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SENDFILE(2)		   Linux Programmer's Manual		   SENDFILE(2)

       sendfile	- transfer data	between	file descriptors

       #include	<sys/sendfile.h>

       ssize_t sendfile(int out_fd, int	in_fd, off_t *offset, size_t count);

       sendfile()  copies  data	 between one file descriptor and another.  Be-
       cause this copying is done within the kernel, sendfile()	is more	 effi-
       cient than the combination of read(2) and write(2), which would require
       transferring data to and	from user space.

       in_fd should be a file descriptor opened	for reading and	out_fd	should
       be a descriptor opened for writing.

       If  offset  is  not NULL, then it points	to a variable holding the file
       offset from which sendfile() will start reading data from in_fd.	  When
       sendfile() returns, this	variable will be set to	the offset of the byte
       following the last byte that was	read.  If offset  is  not  NULL,  then
       sendfile()  does	not modify the current file offset of in_fd; otherwise
       the current file	offset is adjusted to reflect the number of bytes read
       from in_fd.

       If  offset  is  NULL, then data will be read from in_fd starting	at the
       current file offset, and	the file offset	will be	updated	by the call.

       count is	the number of bytes to copy between the	file descriptors.

       The  in_fd  argument  must  correspond  to  a   file   which   supports
       mmap(2)-like operations (i.e., it cannot	be a socket).

       In  Linux  kernels before 2.6.33, out_fd	must refer to a	socket.	 Since
       Linux 2.6.33 it can be any file.	 If it is a regular file,  then	 send-
       file() changes the file offset appropriately.

       If  the	transfer was successful, the number of bytes written to	out_fd
       is returned.  On	error, -1 is returned, and errno is set	appropriately.

       EAGAIN Nonblocking I/O has been selected	using O_NONBLOCK and the write
	      would block.

       EBADF  The input	file was not opened for	reading	or the output file was
	      not opened for writing.

       EFAULT Bad address.

       EINVAL Descriptor is not	valid or locked, or an mmap(2)-like  operation
	      is not available for in_fd.

       EIO    Unspecified error	while reading from in_fd.

       ENOMEM Insufficient memory to read from in_fd.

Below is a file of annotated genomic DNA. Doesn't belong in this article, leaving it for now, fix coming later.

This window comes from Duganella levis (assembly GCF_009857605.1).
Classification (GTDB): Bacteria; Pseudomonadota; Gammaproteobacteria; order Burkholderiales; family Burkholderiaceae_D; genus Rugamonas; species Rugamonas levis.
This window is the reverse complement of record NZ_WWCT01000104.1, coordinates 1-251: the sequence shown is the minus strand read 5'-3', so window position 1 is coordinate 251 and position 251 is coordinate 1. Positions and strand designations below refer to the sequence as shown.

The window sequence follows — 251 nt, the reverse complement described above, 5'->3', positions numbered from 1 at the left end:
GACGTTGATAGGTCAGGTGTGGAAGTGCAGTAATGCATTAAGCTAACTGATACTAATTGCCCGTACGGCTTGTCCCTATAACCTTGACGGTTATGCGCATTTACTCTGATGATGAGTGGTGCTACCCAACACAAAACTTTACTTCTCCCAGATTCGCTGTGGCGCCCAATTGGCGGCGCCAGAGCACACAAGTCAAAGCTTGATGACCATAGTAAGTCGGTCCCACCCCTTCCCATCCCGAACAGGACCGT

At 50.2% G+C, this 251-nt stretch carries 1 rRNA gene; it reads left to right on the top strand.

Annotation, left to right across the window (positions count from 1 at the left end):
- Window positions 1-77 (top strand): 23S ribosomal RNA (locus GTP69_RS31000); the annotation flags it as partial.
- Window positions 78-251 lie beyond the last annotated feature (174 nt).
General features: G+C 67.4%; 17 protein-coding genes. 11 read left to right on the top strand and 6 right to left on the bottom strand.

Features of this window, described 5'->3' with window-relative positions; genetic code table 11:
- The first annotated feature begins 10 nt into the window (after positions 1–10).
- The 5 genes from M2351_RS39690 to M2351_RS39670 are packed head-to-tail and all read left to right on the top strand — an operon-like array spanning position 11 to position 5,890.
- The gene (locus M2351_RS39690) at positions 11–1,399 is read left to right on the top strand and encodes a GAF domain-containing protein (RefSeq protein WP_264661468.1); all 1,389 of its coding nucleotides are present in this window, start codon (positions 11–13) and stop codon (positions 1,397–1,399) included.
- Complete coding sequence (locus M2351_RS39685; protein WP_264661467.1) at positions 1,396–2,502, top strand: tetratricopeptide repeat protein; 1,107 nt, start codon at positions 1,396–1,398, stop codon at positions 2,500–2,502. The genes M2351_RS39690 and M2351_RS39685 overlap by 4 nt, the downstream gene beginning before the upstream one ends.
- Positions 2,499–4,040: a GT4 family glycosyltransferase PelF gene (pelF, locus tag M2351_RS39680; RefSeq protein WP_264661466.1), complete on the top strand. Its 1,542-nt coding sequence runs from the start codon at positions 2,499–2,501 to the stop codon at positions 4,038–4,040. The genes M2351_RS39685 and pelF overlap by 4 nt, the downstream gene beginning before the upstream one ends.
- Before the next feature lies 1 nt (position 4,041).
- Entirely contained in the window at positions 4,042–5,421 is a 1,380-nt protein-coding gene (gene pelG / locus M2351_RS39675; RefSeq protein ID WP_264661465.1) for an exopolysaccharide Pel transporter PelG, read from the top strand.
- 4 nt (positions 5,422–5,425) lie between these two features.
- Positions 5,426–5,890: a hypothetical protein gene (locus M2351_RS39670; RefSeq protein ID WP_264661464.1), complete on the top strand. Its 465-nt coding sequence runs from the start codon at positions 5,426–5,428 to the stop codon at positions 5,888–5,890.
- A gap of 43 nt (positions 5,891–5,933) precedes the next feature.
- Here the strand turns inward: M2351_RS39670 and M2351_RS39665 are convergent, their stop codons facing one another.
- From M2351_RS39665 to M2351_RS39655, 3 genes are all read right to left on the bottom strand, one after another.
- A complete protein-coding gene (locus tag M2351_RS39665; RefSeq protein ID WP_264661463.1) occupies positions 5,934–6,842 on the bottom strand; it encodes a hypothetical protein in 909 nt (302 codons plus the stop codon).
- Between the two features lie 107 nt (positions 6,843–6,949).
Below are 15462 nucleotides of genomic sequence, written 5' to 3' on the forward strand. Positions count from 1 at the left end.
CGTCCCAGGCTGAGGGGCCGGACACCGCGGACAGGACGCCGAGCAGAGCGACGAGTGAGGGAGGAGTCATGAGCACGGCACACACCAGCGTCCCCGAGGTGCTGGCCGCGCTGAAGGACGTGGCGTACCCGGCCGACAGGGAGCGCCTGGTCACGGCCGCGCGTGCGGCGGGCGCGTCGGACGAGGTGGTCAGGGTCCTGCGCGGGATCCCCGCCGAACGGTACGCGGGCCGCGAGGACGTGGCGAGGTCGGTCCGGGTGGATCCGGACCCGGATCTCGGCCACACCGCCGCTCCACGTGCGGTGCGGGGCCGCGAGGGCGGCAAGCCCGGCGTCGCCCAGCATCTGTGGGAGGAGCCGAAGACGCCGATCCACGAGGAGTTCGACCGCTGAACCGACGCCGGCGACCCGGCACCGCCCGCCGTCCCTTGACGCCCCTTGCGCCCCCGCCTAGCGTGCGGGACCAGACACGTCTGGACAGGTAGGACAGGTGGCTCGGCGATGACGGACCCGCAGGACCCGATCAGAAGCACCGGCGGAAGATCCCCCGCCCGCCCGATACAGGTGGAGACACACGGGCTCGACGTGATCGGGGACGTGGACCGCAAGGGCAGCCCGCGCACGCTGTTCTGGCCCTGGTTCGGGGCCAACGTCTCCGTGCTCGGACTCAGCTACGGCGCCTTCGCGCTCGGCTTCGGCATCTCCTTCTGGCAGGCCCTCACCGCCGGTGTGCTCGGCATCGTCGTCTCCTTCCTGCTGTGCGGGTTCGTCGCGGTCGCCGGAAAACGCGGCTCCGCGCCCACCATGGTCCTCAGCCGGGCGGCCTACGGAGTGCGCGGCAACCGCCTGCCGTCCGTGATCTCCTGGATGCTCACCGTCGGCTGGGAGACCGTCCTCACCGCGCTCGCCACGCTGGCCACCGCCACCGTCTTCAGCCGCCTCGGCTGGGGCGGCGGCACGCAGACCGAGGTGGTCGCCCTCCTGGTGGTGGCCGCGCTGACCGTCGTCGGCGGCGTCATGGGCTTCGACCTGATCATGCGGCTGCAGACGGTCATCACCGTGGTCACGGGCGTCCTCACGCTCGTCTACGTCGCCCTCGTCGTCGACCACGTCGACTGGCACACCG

sendfile()  is a	new feature in Linux 2.2.  The include file _sys/send-
       file.h_ is present since	glibc 2.1.

       Not specified in	POSIX.1-2001, or other standards.

       Other UNIX systems implement sendfile() with  different	semantics  and
       prototypes.  It should not be used in portable programs.

       If  you	plan  to use sendfile()	for sending files to a TCP socket, but
       need to send some header	data in	front of the file contents,  you  will
       find  it	 useful	to employ the TCP_CORK option, described in tcp(7), to
       minimize	the number of packets and to tune performance.

       In Linux	2.4 and	earlier, out_fd	could also refer to  a	regular	 file,
       and sendfile() changed the current offset of that file.

       The  original  Linux  sendfile()	system call was	not designed to	handle
       large file offsets.  Consequently, Linux	2.4 added sendfile64(),	with a
       wider type for the offset argument.  The	glibc sendfile() wrapper func-
       tion transparently deals	with the kernel	differences.

       Applications may	wish to	fall back  to  read(2)/write(2)	 in  the  case
       where sendfile()	fails with EINVAL or ENOSYS.

       The  Linux-specific  splice(2)  call supports transferring data between
       arbitrary files (e.g., a	pair of	sockets).

       mmap(2),	open(2), socket(2), splice(2)

       This page is part of release 3.74 of the	Linux  man-pages  project.   A
       description  of	the project, information about reporting bugs, and the
       latest	 version    of	  this	  page,	   can	   be	  found	    at

Linux				  2011-09-14			   SENDFILE(2)


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